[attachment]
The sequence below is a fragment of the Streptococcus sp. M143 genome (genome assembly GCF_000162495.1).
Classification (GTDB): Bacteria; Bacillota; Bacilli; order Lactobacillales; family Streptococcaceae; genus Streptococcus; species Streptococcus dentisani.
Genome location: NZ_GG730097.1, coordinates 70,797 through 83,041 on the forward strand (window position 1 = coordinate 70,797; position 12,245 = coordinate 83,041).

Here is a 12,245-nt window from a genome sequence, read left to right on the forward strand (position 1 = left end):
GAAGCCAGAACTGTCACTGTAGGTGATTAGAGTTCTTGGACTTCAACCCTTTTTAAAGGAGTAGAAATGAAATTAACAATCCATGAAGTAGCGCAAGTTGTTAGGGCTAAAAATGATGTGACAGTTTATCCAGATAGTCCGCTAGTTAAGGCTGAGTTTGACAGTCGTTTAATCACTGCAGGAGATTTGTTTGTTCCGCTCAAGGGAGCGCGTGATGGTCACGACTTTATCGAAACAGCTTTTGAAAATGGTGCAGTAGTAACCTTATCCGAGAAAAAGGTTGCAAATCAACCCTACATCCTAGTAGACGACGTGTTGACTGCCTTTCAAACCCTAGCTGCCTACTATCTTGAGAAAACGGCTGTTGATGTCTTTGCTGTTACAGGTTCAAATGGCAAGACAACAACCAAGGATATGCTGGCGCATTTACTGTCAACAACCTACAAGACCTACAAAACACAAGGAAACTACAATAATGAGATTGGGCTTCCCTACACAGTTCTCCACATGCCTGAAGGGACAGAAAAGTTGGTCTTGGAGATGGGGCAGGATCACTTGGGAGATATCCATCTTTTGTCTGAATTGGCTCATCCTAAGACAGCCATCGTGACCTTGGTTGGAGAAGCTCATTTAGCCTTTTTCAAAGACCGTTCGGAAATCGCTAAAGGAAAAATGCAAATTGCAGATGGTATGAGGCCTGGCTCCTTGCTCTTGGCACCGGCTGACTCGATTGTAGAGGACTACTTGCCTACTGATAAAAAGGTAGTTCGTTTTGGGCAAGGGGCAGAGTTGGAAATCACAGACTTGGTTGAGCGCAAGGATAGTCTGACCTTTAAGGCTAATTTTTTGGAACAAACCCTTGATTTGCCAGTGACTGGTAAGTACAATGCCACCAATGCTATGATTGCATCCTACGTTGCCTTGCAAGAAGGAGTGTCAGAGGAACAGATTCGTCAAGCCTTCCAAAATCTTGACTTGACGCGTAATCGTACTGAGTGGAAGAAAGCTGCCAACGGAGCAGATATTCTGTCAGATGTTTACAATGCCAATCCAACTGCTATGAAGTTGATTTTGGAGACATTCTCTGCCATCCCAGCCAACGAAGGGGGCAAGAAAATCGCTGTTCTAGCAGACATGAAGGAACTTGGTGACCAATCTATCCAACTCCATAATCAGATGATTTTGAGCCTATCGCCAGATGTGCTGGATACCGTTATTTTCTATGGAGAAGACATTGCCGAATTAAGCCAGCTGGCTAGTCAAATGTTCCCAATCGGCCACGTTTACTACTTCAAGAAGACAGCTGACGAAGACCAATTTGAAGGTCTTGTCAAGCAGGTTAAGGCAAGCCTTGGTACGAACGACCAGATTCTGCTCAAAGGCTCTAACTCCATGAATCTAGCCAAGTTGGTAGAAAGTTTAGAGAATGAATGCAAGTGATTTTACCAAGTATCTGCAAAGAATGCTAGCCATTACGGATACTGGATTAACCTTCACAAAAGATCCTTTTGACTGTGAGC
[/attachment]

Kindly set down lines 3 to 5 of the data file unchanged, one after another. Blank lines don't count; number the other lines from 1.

Genome location: NZ_GG730097.1, coordinates 70,797 through 83,041 on the forward strand (window position 1 = coordinate 70,797; position 12,245 = coordinate 83,041).

Here is a 12,245-nt window from a genome sequence, read left to right on the forward strand (position 1 = left end):
GAAGCCAGAACTGTCACTGTAGGTGATTAGAGTTCTTGGACTTCAACCCTTTTTAAAGGAGTAGAAATGAAATTAACAATCCATGAAGTAGCGCAAGTTGTTAGGGCTAAAAATGATGTGACAGTTTATCCAGATAGTCCGCTAGTTAAGGCTGAGTTTGACAGTCGTTTAATCACTGCAGGAGATTTGTTTGTTCCGCTCAAGGGAGCGCGTGATGGTCACGACTTTATCGAAACAGCTTTTGAAAATGGTGCAGTAGTAACCTTATCCGAGAAAAAGGTTGCAAATCAACCCTACATCCTAGTAGACGACGTGTTGACTGCCTTTCAAACCCTAGCTGCCTACTATCTTGAGAAAACGGCTGTTGATGTCTTTGCTGTTACAGGTTCAAATGGCAAGACAACAACCAAGGATATGCTGGCGCATTTACTGTCAACAACCTACAAGACCTACAAAACACAAGGAAACTACAATAATGAGATTGGGCTTCCCTACACAGTTCTCCACATGCCTGAAGGGACAGAAAAGTTGGTCTTGGAGATGGGGCAGGATCACTTGGGAGATATCCATCTTTTGTCTGAATTGGCTCATCCTAAGACAGCCATCGTGACCTTGGTTGGAGAAGCTCATTTAGCCTTTTTCAAAGACCGTTCGGAAATCGCTAAAGGAAAAATGCAAATTGCAGATGGTATGAGGCCTGGCTCCTTGCTCTTGGCACCGGCTGACTCGATTGTAGAGGACTACTTGCCTACTGATAAAAAGGTAGTTCGTTTTGGGCAAGGGGCAGAGTTGGAAATCACAGACTTGGTTGAGCGCAAGGATAGTCTGACCTTTAAGGCTAATTTTTTGGAACAAACCCTTGATTTGCCAGTGACTGGTAAGTACAATGCCACCAATGCTATGATTGCATCCTACGTTGCCTTGCAAGAAGGAGTGTCAGAGGAACAGATTCGTCAAGCCTTCCAAAATCTTGACTTGACGCGTAATCGTACTGAGTGGAAGAAAGCTGCCAACGGAGCAGATATTCTGTCAGATGTTTACAATGCCAATCCAACTGCTATGAAGTTGATTTTGGAGACATTCTCTGCCATCCCAGCCAACGAAGGGGGCAAGAAAATCGCTGTTCTAGCAGACATGAAGGAACTTGGTGACCAATCTATCCAACTCCATAATCAGATGATTTTGAGCCTATCGCCAGATGTGCTGGATACCGTTATTTTCTATGGAGAAGACATTGCCGAATTAAGCCAGCTGGCTAGTCAAATGTTCCCAATCGGCCACGTTTACTACTTCAAGAAGACAGCTGACGAAGACCAATTTGAAGGTCTTGTCAAGCAGGTTAAGGCAAGCCTTGGTACGAACGACCAGATTCTGCTCAAAGGCTCTAACTCCATGAATCTAGCCAAGTTGGTAGAAAGTTTAGAGAATGAATGCAAGTGATTTTACCAAGTATCTGCAAAGAATGCTAGCCATTACGGATACTGGATTAACCTTCACAAAAGATCCTTTTGACTGTGAGC